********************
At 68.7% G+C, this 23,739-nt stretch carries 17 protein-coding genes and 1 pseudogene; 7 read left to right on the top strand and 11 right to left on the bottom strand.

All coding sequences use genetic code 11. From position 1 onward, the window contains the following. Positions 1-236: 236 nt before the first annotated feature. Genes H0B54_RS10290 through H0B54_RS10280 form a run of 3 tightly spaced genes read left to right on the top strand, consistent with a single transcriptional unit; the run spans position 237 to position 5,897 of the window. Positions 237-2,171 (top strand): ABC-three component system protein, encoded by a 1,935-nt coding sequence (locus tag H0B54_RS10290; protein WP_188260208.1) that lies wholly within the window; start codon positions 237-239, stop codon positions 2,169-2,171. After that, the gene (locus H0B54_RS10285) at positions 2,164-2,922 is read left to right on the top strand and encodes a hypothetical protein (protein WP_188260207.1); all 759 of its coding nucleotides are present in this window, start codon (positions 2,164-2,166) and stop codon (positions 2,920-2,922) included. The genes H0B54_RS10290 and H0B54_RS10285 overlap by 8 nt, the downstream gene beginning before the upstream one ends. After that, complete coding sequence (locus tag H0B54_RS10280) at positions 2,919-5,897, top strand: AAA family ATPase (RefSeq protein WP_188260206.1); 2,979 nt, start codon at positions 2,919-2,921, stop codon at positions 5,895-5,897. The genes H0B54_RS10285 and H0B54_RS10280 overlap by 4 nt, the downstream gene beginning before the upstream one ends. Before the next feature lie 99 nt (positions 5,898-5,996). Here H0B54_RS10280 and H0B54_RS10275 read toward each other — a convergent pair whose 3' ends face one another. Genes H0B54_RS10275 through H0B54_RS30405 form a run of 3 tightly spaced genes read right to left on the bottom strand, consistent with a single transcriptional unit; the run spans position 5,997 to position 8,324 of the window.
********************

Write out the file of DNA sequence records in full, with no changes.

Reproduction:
At 68.7% G+C, this 23,739-nt stretch carries 17 protein-coding genes and 1 pseudogene; 7 read left to right on the top strand and 11 right to left on the bottom strand.

All coding sequences use genetic code 11. From position 1 onward, the window contains the following. Positions 1-236: 236 nt before the first annotated feature. Genes H0B54_RS10290 through H0B54_RS10280 form a run of 3 tightly spaced genes read left to right on the top strand, consistent with a single transcriptional unit; the run spans position 237 to position 5,897 of the window. Positions 237-2,171 (top strand): ABC-three component system protein, encoded by a 1,935-nt coding sequence (locus tag H0B54_RS10290; protein WP_188260208.1) that lies wholly within the window; start codon positions 237-239, stop codon positions 2,169-2,171. After that, the gene (locus H0B54_RS10285) at positions 2,164-2,922 is read left to right on the top strand and encodes a hypothetical protein (protein WP_188260207.1); all 759 of its coding nucleotides are present in this window, start codon (positions 2,164-2,166) and stop codon (positions 2,920-2,922) included. The genes H0B54_RS10290 and H0B54_RS10285 overlap by 8 nt, the downstream gene beginning before the upstream one ends. After that, complete coding sequence (locus tag H0B54_RS10280) at positions 2,919-5,897, top strand: AAA family ATPase (RefSeq protein WP_188260206.1); 2,979 nt, start codon at positions 2,919-2,921, stop codon at positions 5,895-5,897. The genes H0B54_RS10285 and H0B54_RS10280 overlap by 4 nt, the downstream gene beginning before the upstream one ends. Before the next feature lie 99 nt (positions 5,898-5,996). Here H0B54_RS10280 and H0B54_RS10275 read toward each other — a convergent pair whose 3' ends face one another. Genes H0B54_RS10275 through H0B54_RS30405 form a run of 3 tightly spaced genes read right to left on the bottom strand, consistent with a single transcriptional unit; the run spans position 5,997 to position 8,324 of the window.